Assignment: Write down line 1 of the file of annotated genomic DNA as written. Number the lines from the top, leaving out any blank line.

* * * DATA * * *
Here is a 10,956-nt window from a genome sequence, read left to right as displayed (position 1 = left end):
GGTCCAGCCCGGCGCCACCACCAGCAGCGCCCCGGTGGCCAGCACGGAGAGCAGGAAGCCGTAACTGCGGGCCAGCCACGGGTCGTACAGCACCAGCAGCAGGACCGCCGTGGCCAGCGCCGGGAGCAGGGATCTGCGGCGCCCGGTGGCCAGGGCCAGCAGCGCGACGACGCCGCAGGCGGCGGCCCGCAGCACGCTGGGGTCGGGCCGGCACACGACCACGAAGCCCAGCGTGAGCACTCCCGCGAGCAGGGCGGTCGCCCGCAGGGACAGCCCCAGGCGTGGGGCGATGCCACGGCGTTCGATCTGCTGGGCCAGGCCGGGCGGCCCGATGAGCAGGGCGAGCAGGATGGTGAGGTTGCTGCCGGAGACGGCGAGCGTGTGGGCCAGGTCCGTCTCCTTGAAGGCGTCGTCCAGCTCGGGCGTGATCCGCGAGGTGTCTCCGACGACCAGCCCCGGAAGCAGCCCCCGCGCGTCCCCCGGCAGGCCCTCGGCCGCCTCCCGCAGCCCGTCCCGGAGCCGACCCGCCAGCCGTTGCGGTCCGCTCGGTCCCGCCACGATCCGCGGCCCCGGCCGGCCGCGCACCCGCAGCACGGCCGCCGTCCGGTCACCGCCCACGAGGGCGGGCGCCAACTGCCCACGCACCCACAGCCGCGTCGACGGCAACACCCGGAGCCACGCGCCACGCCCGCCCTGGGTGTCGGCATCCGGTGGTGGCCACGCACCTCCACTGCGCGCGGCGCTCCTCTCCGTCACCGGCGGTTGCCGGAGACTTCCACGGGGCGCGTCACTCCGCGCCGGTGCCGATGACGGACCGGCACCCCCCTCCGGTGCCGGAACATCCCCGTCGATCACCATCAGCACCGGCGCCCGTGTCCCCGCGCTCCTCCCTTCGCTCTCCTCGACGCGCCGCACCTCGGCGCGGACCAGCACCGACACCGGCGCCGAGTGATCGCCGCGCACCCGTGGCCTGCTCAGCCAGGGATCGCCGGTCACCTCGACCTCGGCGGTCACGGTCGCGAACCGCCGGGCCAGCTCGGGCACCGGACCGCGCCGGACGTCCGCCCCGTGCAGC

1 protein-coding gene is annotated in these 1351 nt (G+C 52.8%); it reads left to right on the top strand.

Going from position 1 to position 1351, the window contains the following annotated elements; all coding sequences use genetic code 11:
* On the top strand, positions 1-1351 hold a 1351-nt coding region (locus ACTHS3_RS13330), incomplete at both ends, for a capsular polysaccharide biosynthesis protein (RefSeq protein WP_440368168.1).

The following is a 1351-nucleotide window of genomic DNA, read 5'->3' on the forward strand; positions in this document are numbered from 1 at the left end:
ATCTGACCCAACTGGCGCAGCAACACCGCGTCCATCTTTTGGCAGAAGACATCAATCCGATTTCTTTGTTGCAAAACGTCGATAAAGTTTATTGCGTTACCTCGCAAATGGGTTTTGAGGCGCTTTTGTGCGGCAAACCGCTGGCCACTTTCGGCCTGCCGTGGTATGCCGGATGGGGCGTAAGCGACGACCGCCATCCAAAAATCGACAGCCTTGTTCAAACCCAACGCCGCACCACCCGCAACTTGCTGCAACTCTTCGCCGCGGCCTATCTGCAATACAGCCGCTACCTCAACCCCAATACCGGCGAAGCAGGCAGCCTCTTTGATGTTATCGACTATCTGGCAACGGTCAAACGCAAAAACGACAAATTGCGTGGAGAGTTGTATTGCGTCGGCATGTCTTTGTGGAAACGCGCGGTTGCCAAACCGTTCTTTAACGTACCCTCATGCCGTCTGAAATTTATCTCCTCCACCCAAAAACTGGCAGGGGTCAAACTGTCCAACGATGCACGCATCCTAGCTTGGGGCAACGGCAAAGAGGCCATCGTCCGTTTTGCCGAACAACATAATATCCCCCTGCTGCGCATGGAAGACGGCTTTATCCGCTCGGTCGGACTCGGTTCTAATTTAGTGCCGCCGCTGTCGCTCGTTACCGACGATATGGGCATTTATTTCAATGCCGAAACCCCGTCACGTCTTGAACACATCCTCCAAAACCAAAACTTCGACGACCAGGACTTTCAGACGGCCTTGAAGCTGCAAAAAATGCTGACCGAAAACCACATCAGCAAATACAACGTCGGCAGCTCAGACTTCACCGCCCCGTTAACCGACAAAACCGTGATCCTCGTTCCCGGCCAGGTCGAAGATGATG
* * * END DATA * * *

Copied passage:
Here is a 10,956-nt window from a genome sequence, read left to right as displayed (position 1 = left end):